In this amazing slow-motion video, the folks from ZT Research used a high resolution camera to capture a full lightning bolt from inception to it striking the ground. NASA's APOD serves a scientific explanation of the phenomenon:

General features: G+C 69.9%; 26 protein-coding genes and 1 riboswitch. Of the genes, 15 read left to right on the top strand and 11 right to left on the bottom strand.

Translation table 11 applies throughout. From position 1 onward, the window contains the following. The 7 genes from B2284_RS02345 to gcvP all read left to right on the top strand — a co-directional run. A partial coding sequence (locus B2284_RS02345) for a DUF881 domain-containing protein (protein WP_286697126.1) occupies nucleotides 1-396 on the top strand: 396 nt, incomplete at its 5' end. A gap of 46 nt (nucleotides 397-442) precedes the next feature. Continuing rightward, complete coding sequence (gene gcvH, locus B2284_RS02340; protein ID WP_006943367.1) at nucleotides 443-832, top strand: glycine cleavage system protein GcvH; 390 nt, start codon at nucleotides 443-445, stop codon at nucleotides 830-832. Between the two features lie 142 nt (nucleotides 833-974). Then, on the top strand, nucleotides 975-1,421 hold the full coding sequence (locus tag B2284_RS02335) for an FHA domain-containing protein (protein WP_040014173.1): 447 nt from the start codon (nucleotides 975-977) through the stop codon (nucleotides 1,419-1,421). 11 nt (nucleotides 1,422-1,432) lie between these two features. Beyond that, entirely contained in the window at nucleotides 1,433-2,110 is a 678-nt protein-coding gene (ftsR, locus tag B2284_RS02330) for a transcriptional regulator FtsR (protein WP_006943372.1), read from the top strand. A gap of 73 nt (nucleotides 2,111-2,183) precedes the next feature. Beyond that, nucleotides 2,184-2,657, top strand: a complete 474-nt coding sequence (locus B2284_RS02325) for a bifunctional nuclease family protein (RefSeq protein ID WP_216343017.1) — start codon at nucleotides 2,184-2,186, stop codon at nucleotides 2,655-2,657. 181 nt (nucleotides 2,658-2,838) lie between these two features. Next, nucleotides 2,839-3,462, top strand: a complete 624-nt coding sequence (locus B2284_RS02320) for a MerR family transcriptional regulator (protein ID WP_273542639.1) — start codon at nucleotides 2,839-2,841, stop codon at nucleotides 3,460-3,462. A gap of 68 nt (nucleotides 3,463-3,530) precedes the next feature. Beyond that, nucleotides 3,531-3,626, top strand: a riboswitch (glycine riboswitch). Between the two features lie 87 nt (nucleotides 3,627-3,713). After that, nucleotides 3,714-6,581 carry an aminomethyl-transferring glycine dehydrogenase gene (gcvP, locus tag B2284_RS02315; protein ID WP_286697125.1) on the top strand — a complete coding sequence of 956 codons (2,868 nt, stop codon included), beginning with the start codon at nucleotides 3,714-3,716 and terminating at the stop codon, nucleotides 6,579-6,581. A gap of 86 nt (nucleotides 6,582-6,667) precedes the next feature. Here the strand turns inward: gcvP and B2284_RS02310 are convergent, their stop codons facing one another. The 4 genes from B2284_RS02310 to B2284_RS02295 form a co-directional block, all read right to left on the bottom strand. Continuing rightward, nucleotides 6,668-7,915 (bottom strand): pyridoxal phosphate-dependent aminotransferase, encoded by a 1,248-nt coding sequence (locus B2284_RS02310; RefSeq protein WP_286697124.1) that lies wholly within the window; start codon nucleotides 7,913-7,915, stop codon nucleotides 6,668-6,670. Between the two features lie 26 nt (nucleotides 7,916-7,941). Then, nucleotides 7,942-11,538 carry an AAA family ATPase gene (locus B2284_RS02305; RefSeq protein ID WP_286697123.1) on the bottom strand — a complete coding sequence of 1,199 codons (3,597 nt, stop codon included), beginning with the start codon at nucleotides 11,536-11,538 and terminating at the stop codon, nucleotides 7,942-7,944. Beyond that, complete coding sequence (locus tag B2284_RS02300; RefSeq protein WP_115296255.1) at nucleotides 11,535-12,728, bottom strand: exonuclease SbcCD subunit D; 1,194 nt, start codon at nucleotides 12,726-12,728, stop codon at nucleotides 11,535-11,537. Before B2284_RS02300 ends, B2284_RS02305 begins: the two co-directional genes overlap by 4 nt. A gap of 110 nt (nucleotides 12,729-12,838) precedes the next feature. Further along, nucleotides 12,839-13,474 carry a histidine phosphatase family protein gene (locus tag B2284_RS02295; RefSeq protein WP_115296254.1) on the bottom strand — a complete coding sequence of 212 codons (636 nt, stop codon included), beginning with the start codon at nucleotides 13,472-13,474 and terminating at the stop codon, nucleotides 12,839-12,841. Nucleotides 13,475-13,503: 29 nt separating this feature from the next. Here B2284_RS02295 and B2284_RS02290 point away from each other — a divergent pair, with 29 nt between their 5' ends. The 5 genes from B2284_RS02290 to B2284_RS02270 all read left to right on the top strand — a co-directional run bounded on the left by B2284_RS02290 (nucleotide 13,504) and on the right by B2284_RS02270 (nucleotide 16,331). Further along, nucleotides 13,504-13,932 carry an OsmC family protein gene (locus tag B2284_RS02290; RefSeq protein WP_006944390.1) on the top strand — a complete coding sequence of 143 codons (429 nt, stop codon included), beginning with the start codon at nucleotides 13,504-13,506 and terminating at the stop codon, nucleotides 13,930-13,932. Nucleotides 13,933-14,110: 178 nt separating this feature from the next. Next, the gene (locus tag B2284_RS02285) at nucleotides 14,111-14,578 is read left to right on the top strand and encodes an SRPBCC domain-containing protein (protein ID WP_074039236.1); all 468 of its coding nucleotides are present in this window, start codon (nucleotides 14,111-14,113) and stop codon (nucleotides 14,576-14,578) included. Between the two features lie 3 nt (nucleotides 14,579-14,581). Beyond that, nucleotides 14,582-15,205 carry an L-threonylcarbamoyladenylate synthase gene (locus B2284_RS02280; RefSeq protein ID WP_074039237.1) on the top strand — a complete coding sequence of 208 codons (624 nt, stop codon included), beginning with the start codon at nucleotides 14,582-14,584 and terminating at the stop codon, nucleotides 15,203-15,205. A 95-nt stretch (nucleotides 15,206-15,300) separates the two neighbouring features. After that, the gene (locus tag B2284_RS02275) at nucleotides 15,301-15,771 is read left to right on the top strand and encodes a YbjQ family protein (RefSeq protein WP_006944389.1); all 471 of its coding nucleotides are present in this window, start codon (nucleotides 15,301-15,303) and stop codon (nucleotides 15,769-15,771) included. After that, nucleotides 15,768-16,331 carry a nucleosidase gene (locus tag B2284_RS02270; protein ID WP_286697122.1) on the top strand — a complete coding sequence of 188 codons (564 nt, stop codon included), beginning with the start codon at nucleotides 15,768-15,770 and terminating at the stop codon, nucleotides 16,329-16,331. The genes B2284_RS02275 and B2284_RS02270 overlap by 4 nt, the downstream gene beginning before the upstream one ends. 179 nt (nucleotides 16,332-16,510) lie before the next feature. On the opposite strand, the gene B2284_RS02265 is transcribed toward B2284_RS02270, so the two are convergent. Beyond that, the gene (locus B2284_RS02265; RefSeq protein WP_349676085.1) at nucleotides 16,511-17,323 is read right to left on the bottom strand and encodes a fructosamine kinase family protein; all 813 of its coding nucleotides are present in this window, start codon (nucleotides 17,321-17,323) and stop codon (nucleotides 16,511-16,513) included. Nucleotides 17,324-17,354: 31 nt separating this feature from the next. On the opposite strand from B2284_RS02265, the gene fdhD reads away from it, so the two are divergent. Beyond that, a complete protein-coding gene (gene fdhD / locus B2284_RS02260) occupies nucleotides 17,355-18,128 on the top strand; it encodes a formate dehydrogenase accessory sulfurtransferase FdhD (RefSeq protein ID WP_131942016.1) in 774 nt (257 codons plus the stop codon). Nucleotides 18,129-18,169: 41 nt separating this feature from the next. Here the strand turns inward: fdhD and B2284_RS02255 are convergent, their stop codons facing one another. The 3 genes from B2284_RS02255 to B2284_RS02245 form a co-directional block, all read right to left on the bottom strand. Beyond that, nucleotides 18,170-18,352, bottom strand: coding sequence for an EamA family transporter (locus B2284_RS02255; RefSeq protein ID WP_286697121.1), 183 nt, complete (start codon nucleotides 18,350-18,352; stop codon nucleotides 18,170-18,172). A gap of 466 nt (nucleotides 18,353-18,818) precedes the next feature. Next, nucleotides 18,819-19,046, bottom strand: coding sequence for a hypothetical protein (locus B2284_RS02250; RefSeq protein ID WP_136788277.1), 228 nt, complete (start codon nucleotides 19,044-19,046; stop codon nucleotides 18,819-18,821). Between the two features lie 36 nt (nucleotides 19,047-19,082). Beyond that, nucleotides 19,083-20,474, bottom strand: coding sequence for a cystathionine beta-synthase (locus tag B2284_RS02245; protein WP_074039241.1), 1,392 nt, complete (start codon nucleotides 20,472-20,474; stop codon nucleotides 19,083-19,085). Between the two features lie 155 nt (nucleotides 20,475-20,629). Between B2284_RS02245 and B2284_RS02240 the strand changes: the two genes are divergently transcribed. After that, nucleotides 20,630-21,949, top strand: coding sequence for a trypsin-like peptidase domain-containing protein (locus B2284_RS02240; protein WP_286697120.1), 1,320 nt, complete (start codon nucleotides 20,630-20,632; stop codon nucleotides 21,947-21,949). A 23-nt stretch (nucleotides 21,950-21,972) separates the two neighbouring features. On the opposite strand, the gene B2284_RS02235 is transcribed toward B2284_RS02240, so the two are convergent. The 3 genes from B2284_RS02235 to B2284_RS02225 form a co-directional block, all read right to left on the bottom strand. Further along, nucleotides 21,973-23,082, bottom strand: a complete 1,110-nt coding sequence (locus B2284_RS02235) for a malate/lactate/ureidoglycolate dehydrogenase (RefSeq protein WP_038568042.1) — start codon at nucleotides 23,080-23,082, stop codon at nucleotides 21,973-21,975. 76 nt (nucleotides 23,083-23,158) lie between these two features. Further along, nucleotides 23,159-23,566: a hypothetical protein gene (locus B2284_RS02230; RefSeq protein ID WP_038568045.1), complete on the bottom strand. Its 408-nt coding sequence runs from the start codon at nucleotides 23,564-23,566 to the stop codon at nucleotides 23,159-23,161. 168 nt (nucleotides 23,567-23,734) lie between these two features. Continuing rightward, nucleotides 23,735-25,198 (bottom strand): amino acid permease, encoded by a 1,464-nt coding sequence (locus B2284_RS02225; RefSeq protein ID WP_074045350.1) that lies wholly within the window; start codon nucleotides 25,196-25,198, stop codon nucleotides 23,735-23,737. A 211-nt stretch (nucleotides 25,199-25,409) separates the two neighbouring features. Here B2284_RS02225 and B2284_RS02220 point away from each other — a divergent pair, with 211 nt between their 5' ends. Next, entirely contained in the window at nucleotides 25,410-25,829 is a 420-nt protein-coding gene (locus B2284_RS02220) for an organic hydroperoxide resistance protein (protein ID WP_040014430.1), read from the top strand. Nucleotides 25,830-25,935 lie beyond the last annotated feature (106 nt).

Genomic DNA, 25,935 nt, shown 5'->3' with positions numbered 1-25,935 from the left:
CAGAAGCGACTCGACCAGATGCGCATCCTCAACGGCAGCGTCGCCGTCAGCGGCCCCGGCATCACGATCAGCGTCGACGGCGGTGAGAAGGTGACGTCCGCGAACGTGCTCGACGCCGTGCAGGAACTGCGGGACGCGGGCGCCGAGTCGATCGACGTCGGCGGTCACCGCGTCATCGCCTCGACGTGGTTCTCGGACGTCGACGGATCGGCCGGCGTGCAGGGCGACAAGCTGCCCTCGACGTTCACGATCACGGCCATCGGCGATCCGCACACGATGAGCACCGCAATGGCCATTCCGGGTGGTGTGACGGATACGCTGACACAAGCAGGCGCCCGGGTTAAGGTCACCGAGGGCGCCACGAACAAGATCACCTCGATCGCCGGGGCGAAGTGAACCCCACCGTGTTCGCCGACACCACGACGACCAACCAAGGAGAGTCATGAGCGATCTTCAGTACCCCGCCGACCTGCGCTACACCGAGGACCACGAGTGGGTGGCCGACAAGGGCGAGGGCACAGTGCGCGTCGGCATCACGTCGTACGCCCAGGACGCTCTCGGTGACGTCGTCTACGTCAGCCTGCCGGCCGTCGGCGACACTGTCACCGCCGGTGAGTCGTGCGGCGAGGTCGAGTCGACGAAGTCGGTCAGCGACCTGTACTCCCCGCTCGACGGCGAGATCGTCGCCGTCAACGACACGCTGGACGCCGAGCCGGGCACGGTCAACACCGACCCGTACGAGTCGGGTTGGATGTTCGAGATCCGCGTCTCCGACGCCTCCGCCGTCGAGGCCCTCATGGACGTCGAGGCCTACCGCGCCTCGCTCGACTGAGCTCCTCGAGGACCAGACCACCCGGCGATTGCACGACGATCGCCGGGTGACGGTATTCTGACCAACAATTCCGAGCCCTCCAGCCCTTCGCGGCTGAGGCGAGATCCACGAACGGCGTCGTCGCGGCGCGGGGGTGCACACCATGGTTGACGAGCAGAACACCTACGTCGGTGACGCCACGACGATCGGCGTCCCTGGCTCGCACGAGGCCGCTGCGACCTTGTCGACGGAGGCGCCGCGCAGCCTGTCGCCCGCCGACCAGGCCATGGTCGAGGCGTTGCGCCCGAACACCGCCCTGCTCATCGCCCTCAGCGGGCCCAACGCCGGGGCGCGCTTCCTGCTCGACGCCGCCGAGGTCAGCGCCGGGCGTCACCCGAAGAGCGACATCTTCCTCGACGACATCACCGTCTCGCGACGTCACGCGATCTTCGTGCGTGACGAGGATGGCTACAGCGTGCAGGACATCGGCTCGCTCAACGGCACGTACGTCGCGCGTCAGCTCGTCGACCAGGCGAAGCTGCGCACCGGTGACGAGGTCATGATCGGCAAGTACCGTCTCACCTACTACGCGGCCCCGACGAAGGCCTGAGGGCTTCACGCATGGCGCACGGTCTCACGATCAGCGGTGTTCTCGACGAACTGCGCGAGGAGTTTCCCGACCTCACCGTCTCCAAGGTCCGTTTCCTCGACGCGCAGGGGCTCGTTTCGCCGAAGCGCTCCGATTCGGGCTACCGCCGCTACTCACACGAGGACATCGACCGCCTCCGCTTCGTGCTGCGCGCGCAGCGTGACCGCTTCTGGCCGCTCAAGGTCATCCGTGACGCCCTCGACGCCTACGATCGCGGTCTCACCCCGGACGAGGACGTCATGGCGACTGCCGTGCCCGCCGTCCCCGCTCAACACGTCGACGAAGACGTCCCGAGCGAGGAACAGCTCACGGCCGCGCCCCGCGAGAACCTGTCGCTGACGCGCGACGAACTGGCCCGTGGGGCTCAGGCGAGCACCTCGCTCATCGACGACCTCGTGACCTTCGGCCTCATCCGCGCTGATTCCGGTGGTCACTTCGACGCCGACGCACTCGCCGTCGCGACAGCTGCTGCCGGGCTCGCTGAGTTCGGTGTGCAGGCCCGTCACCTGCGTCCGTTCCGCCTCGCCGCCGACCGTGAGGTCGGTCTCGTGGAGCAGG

"The above lightning bolt starts with many simultaneously creating ionized channels branching out from an negatively charged pool of electrons and ions that has somehow been created by drafts and collisions in a rain cloud. About 0.015 seconds after appearing -- which takes about 3 seconds in the above time-lapse video -- one of the meandering charge leaders makes contact with a suddenly appearing positive spike moving up from the ground and an ionized channel of air is created that instantly acts like a wire. Immediately afterwards, this hot channel pulses with a tremendous amount of charges shooting back and forth between the cloud and the ground, creating a dangerous explosion that is later heard as thunder. Much remains unknown about lightning, however, including details of the mechanism that separates charges."
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